The French Riviera city of Nice was on Sunday preparing to face a new set of local restrictions to combat a COVID-19 outbreak described as out of control and spreading much faster than elsewhere in France.
After visiting a Nice hospital this weekend, Health Minister Olivier Veran said the measures could include a stricter form of the curfew imposed nationwide in France or a weekend lockdown in the city.
A decision was expected later Sunday or on Monday, with Nice recording 700 positive cases per 100,000 inhabitants, three times the national average.
"Consultations will be conducted over the weekend to take additional measures to stem the epidemic, ranging from a reinforced curfew to local lockdown at weekends," Veran said.
France has so far avoided imposing a third nationwide lockdown to fight the virus, in contrast with some of its neighbors, in what analysts see as a risky gamble by President Emmanuel Macron to allow the economy to gain some steam.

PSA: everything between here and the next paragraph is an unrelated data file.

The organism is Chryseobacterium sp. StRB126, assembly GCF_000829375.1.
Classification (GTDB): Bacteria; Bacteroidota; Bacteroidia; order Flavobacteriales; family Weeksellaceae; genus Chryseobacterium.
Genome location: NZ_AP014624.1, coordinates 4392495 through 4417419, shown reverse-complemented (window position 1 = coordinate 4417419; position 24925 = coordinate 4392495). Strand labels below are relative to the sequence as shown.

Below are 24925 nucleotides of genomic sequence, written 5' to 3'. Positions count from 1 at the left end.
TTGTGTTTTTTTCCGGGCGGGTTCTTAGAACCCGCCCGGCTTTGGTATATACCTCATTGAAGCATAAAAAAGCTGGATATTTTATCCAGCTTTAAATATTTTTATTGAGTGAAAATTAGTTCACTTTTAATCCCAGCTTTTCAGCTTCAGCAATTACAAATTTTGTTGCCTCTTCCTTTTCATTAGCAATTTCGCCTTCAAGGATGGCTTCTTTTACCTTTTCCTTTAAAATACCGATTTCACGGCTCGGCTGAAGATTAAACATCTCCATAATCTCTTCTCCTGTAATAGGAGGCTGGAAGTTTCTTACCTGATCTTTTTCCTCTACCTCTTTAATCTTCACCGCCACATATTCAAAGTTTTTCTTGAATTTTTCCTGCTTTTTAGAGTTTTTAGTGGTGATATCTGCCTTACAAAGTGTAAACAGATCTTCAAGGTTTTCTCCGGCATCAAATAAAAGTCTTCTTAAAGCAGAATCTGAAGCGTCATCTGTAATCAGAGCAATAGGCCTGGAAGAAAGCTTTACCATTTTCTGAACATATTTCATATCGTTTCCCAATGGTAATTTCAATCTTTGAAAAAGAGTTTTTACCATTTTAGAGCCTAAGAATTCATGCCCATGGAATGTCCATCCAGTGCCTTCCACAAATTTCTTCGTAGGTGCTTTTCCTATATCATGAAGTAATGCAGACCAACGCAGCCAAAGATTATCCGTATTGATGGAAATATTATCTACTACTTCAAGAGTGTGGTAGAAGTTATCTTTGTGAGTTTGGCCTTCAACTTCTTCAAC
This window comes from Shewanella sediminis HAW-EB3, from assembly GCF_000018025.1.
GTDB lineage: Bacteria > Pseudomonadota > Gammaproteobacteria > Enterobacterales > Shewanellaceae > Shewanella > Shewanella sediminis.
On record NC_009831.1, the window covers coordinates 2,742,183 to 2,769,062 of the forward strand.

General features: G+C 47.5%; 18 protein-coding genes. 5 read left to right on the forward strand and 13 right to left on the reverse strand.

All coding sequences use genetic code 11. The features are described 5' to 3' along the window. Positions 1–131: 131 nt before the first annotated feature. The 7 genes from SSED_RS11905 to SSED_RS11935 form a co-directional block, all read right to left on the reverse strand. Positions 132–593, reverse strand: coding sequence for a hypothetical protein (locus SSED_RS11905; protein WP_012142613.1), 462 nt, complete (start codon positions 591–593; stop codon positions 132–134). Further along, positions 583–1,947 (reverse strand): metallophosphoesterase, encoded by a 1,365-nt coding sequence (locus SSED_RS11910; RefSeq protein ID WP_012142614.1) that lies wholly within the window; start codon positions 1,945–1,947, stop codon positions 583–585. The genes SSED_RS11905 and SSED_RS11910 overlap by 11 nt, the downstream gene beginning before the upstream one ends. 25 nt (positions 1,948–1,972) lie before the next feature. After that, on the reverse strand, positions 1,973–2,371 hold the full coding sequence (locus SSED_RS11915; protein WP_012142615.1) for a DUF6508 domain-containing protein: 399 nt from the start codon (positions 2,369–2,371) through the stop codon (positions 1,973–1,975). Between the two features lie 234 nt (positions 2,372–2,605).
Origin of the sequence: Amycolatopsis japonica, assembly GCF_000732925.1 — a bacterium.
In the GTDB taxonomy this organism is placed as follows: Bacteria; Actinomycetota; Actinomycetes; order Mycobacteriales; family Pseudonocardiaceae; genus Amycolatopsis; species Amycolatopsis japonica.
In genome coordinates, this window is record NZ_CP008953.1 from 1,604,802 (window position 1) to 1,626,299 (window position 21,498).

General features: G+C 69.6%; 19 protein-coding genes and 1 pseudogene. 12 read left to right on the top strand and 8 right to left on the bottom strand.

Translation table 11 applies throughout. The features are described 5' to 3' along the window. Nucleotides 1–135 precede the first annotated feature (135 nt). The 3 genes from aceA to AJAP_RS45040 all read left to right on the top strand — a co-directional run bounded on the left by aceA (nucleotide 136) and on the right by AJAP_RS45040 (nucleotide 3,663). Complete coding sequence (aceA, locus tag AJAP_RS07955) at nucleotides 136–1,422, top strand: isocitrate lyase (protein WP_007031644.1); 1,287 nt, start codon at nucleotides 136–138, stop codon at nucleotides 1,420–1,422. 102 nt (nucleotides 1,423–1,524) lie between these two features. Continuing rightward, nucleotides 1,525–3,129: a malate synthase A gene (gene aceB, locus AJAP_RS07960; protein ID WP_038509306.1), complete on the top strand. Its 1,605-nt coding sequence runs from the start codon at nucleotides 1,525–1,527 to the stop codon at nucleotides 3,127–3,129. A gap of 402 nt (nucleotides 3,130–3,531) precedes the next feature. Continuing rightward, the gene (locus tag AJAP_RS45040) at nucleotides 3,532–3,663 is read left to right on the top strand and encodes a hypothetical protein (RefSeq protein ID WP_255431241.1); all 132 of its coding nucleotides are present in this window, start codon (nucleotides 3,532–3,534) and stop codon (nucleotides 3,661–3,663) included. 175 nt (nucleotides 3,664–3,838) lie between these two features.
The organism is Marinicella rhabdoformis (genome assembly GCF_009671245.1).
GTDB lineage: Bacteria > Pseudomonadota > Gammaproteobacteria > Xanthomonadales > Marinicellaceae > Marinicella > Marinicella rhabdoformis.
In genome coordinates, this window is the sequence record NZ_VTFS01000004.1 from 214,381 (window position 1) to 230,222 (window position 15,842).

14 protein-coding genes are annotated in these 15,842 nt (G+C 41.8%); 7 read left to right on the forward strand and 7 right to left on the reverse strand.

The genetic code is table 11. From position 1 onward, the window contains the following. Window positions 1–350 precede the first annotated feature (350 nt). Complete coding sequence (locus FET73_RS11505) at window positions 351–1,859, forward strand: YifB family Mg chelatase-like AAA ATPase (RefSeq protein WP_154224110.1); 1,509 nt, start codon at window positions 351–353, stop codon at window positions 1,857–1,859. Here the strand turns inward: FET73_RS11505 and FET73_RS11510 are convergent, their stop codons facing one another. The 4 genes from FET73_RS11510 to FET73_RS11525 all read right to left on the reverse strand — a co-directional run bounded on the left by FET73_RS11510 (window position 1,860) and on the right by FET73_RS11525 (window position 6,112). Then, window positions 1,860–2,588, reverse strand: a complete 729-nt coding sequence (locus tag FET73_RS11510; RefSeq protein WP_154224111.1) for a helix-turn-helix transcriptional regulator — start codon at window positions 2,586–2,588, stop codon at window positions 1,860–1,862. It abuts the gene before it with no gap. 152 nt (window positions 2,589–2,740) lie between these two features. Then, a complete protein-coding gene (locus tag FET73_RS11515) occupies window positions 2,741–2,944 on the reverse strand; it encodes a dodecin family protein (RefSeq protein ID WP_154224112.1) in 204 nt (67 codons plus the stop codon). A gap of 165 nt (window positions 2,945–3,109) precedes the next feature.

If agreed, the new restrictions would likely extend over all the southern Alpes-Maritimes region that includes Nice, but not beyond.
Senior French hospital official Remi Salomon described the epidemic on BFMTV as "out of control" in the region and said measures taken in recent weeks have not been sufficient.
Local right-wing Member of Parliament Eric Ciotti told the Nice Matin newspaper that the decision appeared to have already been taken and a weekend lockdown was on the cards.
This measure has long been urged by Nice's high-profile Mayor Christian Estrosi, also a member of the right-wing The Republicans party, even if his opinion is not shared by all fellow mayors along the coast.
Currently, mainland France has a nightly curfew beginning at 6 pm. The only part of the country with a lockdown in place is the Indian Ocean island of Mayotte where the measure has been in effect since Feb. 5.
The curfew has been credited with keeping a lid on infection rates but government spokesperson Gabriel Attal said on French TV late Saturday the latest trends were "not good."
After a slow start, France's vaccination campaign has gained some momentum with more than 2.5 million people receiving a dose and, of those, over 1.1 million have had both doses.